A pot boiler

Imagine you have no technology other than fire, stone, wood and bone. How would you cook food, other than directly by roasting it over an open fire, when you don’t have any pots or metal containers that will withstand heat?

The answer is you have a pot boiler. A pot boiler is a stone which you place directly in a fire until it’s extremely hot. You then take it out using wet wood and place it into a lined stone container full of water. The stone cools down suddenly and the water heats up. Keep doing it and you have lovely warm water to bathe or boiling hot water to cook in. A few fizzing stones will keep your beef stew with dumplings cooking nicely. It’s simple but incredibly effective technology.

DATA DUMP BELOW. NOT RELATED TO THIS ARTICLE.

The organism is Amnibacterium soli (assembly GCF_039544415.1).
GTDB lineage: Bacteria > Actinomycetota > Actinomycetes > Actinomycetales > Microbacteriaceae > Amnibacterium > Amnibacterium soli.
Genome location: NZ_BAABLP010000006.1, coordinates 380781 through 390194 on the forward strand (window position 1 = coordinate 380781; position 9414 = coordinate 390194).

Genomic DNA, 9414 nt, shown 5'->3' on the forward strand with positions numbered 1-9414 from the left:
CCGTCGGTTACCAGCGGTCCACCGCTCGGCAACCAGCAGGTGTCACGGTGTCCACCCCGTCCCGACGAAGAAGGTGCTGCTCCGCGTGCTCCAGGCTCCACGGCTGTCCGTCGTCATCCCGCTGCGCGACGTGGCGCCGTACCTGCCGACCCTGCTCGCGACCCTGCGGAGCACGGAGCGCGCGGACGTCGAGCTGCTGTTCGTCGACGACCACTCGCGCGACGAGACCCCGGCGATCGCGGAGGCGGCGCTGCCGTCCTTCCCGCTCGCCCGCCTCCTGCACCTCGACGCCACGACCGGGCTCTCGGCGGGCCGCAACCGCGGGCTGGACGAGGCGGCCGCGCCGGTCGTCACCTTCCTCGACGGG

On Westray there are neolithic, bronze age, iron age and Viking remains seemingly everywhere. Along the sea shore I see an eroded sand bank with a beautiful dark line of a rubbish dump, called a midden. It is full of limpet shells and bones.

Midden - The Hall of Einar - photograph (c) David Bailey (not the)

This midden must have been there well over 1,000 years. At the base of the sand dunes is this pebble, freshly eroded from the midden. It’s crazed from the shock of being plunged into cold water.

Pot boiler - The Hall of Einar - photograph (c) David Bailey (not the)

I’m crazed from the shock of finding it.

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